Other long-term impacts of T1D include diabetic macular oedema. People living with T1D are also two to five times more likely to develop cataracts than the general population.
Consistently high BGLs can lead to nerve damage known as diabetic neuropathy. This happens when nerves stop sending messages to different parts of your body, resulting in anything from mild numbness (usually in the legs or feet) to significant discomfort or pain.
Up to 50% of people with diabetes suffer from diabetic neuropathy.
Diabetic neuropathy develops slowly. If you start to notice symptoms, early diagnosis and treatment can stop it getting worse.
Look out for:
- pain or numbness in your arms or legs, especially at night
- not being able to feel cuts or sores
- having problems walking
- not being able to spot when your BGL is low
- having heat intolerance.
Your kidneys play a major role in filtering waste and excess fluid from the blood. Kidney disease (or kidney nephropathy) is a common complication of T1D.
Nearly one in three people with T1D develop kidney disease, but most don’t end up with kidney failure.
Kidney disease can happen because high levels of sugar in the blood can damage the tiny ‘filtering’ units in the kidneys, forcing them to work harder. Once your kidneys are damaged, they can’t filter blood like they should, so wastes build up in the body.
There’s no cure for kidney disease, but early treatment can help prevent further damage.
Risks associated with type 1 diabetes
While type 1 diabetes can lead to a number of complications, it can also increase your risks of other conditions, as well. For example, compared to the general public, people with T1D have a two to 10 times higher risk of cardiovascular disease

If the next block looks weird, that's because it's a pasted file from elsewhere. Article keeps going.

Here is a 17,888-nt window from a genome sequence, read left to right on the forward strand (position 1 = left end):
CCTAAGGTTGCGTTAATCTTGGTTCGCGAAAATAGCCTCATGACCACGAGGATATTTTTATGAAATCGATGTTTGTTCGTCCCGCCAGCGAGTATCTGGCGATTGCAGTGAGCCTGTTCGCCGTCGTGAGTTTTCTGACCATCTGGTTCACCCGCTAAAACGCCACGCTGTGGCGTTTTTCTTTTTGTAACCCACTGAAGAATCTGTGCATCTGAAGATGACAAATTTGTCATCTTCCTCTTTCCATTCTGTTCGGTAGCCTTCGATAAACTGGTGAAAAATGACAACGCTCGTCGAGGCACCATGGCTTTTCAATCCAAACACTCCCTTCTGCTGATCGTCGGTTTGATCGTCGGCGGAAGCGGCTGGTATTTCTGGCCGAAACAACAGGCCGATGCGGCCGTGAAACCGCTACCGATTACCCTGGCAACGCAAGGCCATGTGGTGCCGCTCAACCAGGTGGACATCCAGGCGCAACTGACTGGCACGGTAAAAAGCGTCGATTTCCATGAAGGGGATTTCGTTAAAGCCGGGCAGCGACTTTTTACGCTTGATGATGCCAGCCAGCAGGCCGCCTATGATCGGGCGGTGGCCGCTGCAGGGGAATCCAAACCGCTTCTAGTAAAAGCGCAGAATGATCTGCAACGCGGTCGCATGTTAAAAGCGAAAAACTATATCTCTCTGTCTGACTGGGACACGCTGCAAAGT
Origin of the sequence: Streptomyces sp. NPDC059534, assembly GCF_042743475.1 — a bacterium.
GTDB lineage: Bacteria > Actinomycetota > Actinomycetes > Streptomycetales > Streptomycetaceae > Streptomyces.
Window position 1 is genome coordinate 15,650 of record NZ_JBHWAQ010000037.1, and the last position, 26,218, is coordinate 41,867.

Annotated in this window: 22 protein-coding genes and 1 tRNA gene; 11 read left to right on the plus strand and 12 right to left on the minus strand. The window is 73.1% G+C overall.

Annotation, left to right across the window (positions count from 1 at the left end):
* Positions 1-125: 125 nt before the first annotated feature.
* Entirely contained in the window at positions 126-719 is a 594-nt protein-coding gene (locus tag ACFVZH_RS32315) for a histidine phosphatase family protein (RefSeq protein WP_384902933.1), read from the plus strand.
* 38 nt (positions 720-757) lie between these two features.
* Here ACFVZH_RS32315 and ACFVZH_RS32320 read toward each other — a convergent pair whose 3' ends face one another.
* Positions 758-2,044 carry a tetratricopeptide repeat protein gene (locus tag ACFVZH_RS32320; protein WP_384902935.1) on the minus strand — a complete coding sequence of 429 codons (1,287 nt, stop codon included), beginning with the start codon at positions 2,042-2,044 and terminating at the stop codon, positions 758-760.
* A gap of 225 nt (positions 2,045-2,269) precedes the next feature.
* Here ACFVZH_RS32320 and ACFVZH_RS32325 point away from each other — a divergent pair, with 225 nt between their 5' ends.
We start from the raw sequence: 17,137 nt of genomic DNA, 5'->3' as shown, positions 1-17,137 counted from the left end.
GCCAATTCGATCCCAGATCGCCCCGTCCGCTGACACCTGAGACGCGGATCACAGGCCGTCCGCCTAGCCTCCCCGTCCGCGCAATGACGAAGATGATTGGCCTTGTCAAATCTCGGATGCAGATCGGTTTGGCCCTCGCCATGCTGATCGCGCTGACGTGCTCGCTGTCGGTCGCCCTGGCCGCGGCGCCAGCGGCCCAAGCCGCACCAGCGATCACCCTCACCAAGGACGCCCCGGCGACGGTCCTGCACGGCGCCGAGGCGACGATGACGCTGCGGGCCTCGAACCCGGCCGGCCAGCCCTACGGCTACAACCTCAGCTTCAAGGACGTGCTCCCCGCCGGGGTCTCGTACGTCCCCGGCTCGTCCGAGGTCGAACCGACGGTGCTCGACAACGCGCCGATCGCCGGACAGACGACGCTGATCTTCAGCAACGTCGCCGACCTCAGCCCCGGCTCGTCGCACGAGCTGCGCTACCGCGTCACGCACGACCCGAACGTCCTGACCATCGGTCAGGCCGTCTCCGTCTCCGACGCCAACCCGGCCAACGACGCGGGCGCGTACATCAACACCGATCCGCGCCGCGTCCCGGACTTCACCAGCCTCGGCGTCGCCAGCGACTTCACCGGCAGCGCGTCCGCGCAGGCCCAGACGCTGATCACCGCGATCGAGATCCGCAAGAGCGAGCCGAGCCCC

You can also experience a higher risk of complications with pregnancy. Complications can include miscarriage, abnormal development in your baby and pre-eclampsia. Working closely with your healthcare team can help minimise these risks, and the majority of women who live with diabetes go on to have healthy babies.
Although type 1 diabetes can have its challenges, there are ways to avoid complications and the more significant risks it may pose to your health.
- Monitor your blood glucose levels regularly. No matter the system you use to check your BGLs, it’s important to manage your levels and stay in the target range.
- Never miss a medical check-up. That includes regular eye screenings, and getting your blood pressure, cholesterol and kidneys checked at least once a year.
- Stay educated. Reading up about type 1 diabetes and new treatments or research can help you stay one step ahead of your condition.
- Review your treatment plan. Things change in your life, so it’s important to talk to your healthcare team and review your diabetes management plan a few times per year.
Type 1 diabetes can increase your chance of other health problems and developing complications that can have an impact on your life. But with the right education, treatment and diabetes management, people living with T1D can live long and satisfying lives.
- Cardiovascular disease in patients with type 1 diabetes: Early evaluation, risk factors and possible relation with cardiac autoimmunity (Diabetes Metabolism Research and Reviews)
- Deaths among people with diabetes in Australia (Australian Institute of Health and Welfare)
- Diabetes and kidney failure (Better Health Channel)
- Diabetic neuropathy (Better Health Channel)
- Diabetic neuropathy (Health Direct)
- Diabetic neuropathy (Mayo Clinic)
- Diabetic retinopathy (National Eye Institute)
- Diabetic retinopathy (The International Agency for the Prevention of Blindness)
- Excess cardiovascular risk in type 1 diabetes mellitus (Circulation)
- Hypoglycaemia (Diabetes SA)
- Hypoglycaemia unawareness (Diabetes Australia)
- Life expectancy of type 1 diabetic patients during 1997–2010: a national Australian registry-based cohort study (Diabetologia)
- Pregnancy when you have diabetes (Diabetes Australia)